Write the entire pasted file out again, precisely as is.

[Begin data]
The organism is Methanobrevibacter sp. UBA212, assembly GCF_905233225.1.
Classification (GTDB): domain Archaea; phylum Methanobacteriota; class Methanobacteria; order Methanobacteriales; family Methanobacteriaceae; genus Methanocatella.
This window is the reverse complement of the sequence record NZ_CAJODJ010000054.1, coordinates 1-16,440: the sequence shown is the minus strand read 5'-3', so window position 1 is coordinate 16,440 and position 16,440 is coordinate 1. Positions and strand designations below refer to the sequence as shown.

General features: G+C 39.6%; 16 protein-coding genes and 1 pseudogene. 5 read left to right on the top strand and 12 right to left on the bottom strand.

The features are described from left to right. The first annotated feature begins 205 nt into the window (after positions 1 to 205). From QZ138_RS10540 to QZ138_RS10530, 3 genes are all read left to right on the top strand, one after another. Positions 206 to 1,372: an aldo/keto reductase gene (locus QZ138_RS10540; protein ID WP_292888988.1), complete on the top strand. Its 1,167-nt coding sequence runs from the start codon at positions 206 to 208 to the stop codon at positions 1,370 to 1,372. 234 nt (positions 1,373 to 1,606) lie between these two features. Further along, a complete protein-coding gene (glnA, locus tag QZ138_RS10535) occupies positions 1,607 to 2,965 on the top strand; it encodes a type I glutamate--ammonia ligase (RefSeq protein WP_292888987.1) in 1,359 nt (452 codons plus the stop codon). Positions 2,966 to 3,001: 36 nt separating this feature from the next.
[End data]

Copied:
The organism is Methanobrevibacter sp. UBA212, assembly GCF_905233225.1.
Classification (GTDB): domain Archaea; phylum Methanobacteriota; class Methanobacteria; order Methanobacteriales; family Methanobacteriaceae; genus Methanocatella.
This window is the reverse complement of the sequence record NZ_CAJODJ010000054.1, coordinates 1-16,440: the sequence shown is the minus strand read 5'-3', so window position 1 is coordinate 16,440 and position 16,440 is coordinate 1. Positions and strand designations below refer to the sequence as shown.

General features: G+C 39.6%; 16 protein-coding genes and 1 pseudogene. 5 read left to right on the top strand and 12 right to left on the bottom strand.

The features are described from left to right. The first annotated feature begins 205 nt into the window (after positions 1 to 205). From QZ138_RS10540 to QZ138_RS10530, 3 genes are all read left to right on the top strand, one after another. Positions 206 to 1,372: an aldo/keto reductase gene (locus QZ138_RS10540; protein ID WP_292888988.1), complete on the top strand. Its 1,167-nt coding sequence runs from the start codon at positions 206 to 208 to the stop codon at positions 1,370 to 1,372. 234 nt (positions 1,373 to 1,606) lie between these two features. Further along, a complete protein-coding gene (glnA, locus tag QZ138_RS10535) occupies positions 1,607 to 2,965 on the top strand; it encodes a type I glutamate--ammonia ligase (RefSeq protein WP_292888987.1) in 1,359 nt (452 codons plus the stop codon). Positions 2,966 to 3,001: 36 nt separating this feature from the next.